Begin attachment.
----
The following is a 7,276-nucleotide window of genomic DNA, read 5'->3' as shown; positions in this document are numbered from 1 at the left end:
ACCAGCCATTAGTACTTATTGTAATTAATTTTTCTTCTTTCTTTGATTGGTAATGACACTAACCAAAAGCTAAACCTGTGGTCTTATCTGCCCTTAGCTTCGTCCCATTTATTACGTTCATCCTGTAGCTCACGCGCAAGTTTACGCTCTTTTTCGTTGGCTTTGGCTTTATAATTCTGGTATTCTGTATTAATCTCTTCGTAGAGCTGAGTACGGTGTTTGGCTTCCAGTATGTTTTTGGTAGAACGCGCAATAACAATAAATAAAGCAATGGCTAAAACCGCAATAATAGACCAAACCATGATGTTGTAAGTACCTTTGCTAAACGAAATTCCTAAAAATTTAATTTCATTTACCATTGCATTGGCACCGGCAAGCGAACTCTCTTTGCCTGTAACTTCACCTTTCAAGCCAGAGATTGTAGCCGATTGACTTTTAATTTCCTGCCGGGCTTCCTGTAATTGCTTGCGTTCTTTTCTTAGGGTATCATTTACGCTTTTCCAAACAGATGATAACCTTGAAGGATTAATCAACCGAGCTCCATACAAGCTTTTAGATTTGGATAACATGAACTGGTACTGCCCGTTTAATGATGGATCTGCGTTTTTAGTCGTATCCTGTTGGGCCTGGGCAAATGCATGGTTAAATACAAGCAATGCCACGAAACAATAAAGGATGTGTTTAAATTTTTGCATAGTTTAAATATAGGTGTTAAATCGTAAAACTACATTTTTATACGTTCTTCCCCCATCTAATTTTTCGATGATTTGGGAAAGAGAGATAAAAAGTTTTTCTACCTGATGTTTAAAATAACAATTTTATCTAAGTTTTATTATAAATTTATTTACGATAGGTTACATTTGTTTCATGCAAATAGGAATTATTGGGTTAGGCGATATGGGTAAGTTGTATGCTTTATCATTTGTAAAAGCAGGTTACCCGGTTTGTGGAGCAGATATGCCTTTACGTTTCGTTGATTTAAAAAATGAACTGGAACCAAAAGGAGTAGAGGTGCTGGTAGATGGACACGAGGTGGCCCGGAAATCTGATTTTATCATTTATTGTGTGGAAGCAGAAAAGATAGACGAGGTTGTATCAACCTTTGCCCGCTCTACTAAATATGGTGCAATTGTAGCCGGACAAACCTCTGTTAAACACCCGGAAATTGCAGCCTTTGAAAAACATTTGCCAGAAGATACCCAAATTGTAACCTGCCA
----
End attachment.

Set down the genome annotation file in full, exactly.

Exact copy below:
The following is a 7,276-nucleotide window of genomic DNA, read 5'->3' as shown; positions in this document are numbered from 1 at the left end:
ACCAGCCATTAGTACTTATTGTAATTAATTTTTCTTCTTTCTTTGATTGGTAATGACACTAACCAAAAGCTAAACCTGTGGTCTTATCTGCCCTTAGCTTCGTCCCATTTATTACGTTCATCCTGTAGCTCACGCGCAAGTTTACGCTCTTTTTCGTTGGCTTTGGCTTTATAATTCTGGTATTCTGTATTAATCTCTTCGTAGAGCTGAGTACGGTGTTTGGCTTCCAGTATGTTTTTGGTAGAACGCGCAATAACAATAAATAAAGCAATGGCTAAAACCGCAATAATAGACCAAACCATGATGTTGTAAGTACCTTTGCTAAACGAAATTCCTAAAAATTTAATTTCATTTACCATTGCATTGGCACCGGCAAGCGAACTCTCTTTGCCTGTAACTTCACCTTTCAAGCCAGAGATTGTAGCCGATTGACTTTTAATTTCCTGCCGGGCTTCCTGTAATTGCTTGCGTTCTTTTCTTAGGGTATCATTTACGCTTTTCCAAACAGATGATAACCTTGAAGGATTAATCAACCGAGCTCCATACAAGCTTTTAGATTTGGATAACATGAACTGGTACTGCCCGTTTAATGATGGATCTGCGTTTTTAGTCGTATCCTGTTGGGCCTGGGCAAATGCATGGTTAAATACAAGCAATGCCACGAAACAATAAAGGATGTGTTTAAATTTTTGCATAGTTTAAATATAGGTGTTAAATCGTAAAACTACATTTTTATACGTTCTTCCCCCATCTAATTTTTCGATGATTTGGGAAAGAGAGATAAAAAGTTTTTCTACCTGATGTTTAAAATAACAATTTTATCTAAGTTTTATTATAAATTTATTTACGATAGGTTACATTTGTTTCATGCAAATAGGAATTATTGGGTTAGGCGATATGGGTAAGTTGTATGCTTTATCATTTGTAAAAGCAGGTTACCCGGTTTGTGGAGCAGATATGCCTTTACGTTTCGTTGATTTAAAAAATGAACTGGAACCAAAAGGAGTAGAGGTGCTGGTAGATGGACACGAGGTGGCCCGGAAATCTGATTTTATCATTTATTGTGTGGAAGCAGAAAAGATAGACGAGGTTGTATCAACCTTTGCCCGCTCTACTAAATATGGTGCAATTGTAGCCGGACAAACCTCTGTTAAACACCCGGAAATTGCAGCCTTTGAAAAACATTTGCCAGAAGATACCCAAATTGTAACCTGCCA